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Novartis’ Mayzent and Roche’s Polivy lead CHMP recommendations

Sanofi Genzyme’s Lemtrada and Pfizer's Xeljanz receive label restrictions

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The first drug to treat disease progression in patients with an advanced form of multiple sclerosis was among five new medicines recommended for use in Europe on Friday. 

Mayzent (siponimoid), developed by Swiss pharma Novartis, has received a positive opinion from the European Medicines Agency’s (EMA) Committee for Medicinal Products for Human Use (CHMP) for the treatment of adult patients with secondary progressive multiple sclerosis (SPMS).

SPMS is typically characterised by an irreversible decline of neurological functions – if Mayzent receives approval from the EMA, which is likely following the CHMP recommendation, it will become the first oral treatment for this type of MS in Europe.

“Today’s CHMP opinion marks a milestone in supporting people in Europe who are living with active SPMS,” said Christoph Thalheim, director of external affairs, European Multiple Sclerosis Platform.

“Today’s CHMP opinion marks a milestone in supporting people in Europe who are living with active SPMS,” he added.

Roche’s Polivy (polatuzumab vedotin) has also been granted a conditional marketing authorisation for the treatment of relapsed/refractory diffuse large B-cell lymphoma – a rare type of cancer that affects white blood cells.

Following this conditional approval, a final decision regarding Polivy is expected from the European Commission in the near future.

Polivy's recommendation is based on the results from Roche’s phase 1b/2 GO29365 study, which showed that 40% of people treated with the drug, plus bendamustine and rituximab (BR), achieved a complete response, compared to 17.5% of those treated only with BR.

This means that no cancer could be detected at the time of assessment – a significant benefit for patients with otherwise limited treatment options.

Novartis Europharm also gained a marketing authorisation for Isturisa (osilodrostat) for the treatment of Cushing’s syndrome – a rare disorder that occurs when the body produces too much corticosteroid hormones. This in turn leads to weight gain, fat build-up on the face and bruising.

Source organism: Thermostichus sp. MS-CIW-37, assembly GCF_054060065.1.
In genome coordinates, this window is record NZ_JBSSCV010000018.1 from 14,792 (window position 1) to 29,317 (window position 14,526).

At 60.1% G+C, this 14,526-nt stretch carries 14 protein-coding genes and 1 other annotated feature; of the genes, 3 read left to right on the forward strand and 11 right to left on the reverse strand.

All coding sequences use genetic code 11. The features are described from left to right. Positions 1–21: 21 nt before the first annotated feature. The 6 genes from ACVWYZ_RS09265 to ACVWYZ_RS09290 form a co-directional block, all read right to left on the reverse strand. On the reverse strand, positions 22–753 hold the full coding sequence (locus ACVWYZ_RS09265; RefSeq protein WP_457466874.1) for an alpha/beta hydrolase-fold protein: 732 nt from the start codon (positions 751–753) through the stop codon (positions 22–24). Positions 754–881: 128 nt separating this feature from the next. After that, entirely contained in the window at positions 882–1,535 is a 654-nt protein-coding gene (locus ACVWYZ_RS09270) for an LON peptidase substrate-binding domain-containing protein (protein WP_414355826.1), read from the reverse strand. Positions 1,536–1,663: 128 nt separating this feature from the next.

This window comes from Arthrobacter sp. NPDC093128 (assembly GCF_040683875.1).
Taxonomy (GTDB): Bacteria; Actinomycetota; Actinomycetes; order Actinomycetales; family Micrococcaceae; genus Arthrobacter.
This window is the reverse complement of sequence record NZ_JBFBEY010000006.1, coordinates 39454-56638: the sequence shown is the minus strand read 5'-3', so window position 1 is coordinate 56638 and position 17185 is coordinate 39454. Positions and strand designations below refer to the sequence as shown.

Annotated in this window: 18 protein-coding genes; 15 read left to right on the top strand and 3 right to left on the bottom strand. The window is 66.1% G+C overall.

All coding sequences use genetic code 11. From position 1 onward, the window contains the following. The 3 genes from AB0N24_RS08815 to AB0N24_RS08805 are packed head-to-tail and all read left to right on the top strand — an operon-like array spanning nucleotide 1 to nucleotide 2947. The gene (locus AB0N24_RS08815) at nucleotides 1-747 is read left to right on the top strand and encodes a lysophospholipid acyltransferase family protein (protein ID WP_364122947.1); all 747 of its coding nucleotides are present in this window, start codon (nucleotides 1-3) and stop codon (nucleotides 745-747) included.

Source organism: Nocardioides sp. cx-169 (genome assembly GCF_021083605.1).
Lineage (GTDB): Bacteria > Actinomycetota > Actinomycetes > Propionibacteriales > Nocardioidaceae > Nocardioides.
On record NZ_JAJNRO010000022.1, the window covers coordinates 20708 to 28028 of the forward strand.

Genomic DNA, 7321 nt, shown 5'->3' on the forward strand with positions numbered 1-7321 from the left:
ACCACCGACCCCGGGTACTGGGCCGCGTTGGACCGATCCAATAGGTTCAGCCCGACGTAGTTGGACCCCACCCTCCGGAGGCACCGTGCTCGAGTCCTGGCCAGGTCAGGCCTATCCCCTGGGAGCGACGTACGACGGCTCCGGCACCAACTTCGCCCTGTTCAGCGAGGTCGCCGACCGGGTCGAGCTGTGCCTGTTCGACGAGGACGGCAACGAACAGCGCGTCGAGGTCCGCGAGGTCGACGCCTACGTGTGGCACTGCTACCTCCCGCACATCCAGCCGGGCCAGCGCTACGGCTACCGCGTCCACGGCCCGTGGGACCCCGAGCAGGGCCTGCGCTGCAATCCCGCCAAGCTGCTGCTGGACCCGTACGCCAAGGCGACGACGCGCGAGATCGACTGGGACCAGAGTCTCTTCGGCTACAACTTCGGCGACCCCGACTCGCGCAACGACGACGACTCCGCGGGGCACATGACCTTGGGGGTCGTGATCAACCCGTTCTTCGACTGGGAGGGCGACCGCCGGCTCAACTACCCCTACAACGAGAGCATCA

Rounding out the new medicines approval was Jazz Pharmaceutical’s Sunosi (solriamfetol), which gained a positive opinion for the treatment of excessive daytime sleepiness in patients with narcolepsy, a sleep disorder that causes individuals to fall asleep suddenly, and obstructive sleep apnoea.

The CHMP also recommended marketing authorisations for two generic medicines – Mylan’s Clopidogrel/Acetylsalicylic acid Mylan (clopidogrel/acetylsalicylic acid) for the secondary prevention of atherothrombotic events and Accord’s Healthcare’s Deferasirox Accord (deferasirox) for the treatment of chronic iron overload due to blood transfusions in patients with beta thalassaemia and other anaemia types.

Safety reviews of Lemtrada and Xeljanz

In addition to approving a number of new drugs, the CHMP also restricted the use of two medicines.

This includes Sanofi Genzyme’s multiple sclerosis medicine Lemtrada (alemtuzumab), which now has restricted use due to reports of rare but serious side effects, including death. The side effects include cardiovascular disorders and immune-related disorders.

Lemtrada is now restricted for use only in the treatment of relapsing-remitting MS if the disease is highly active, despite treatment with at least one disease-modifying therapy, or if the disease is worsening rapidly.

It is also restricted for use by patients with certain heart, circulation or bleeding disorders, or in patients who have autoimmune disorders other than MS.

Also receiving a recommendation for restriction is Pfizer’s rheumatoid arthritis medication Xeljanz (tofacitinib), after the EMA concluded that it could increase the risk of blood clots in the lungs and deep veins in high-risk patients.

This follows the FDA in the US issuing a formal warning about the risks of the JAK inhibitor earlier this year, after a post-marketing study if the drug showed a 10mg dose could increase the risk of life-threatening blood clots.

The agency is recommending that Xeljanz should now be used with caution in all high-risk patients, and that the maintenance doses of 10mg twice daily should not be used in patients with ulcerative colitis – unless there is no alternative treatment.

Article by
Lucy Parsons

18th November 2019

From: Regulatory

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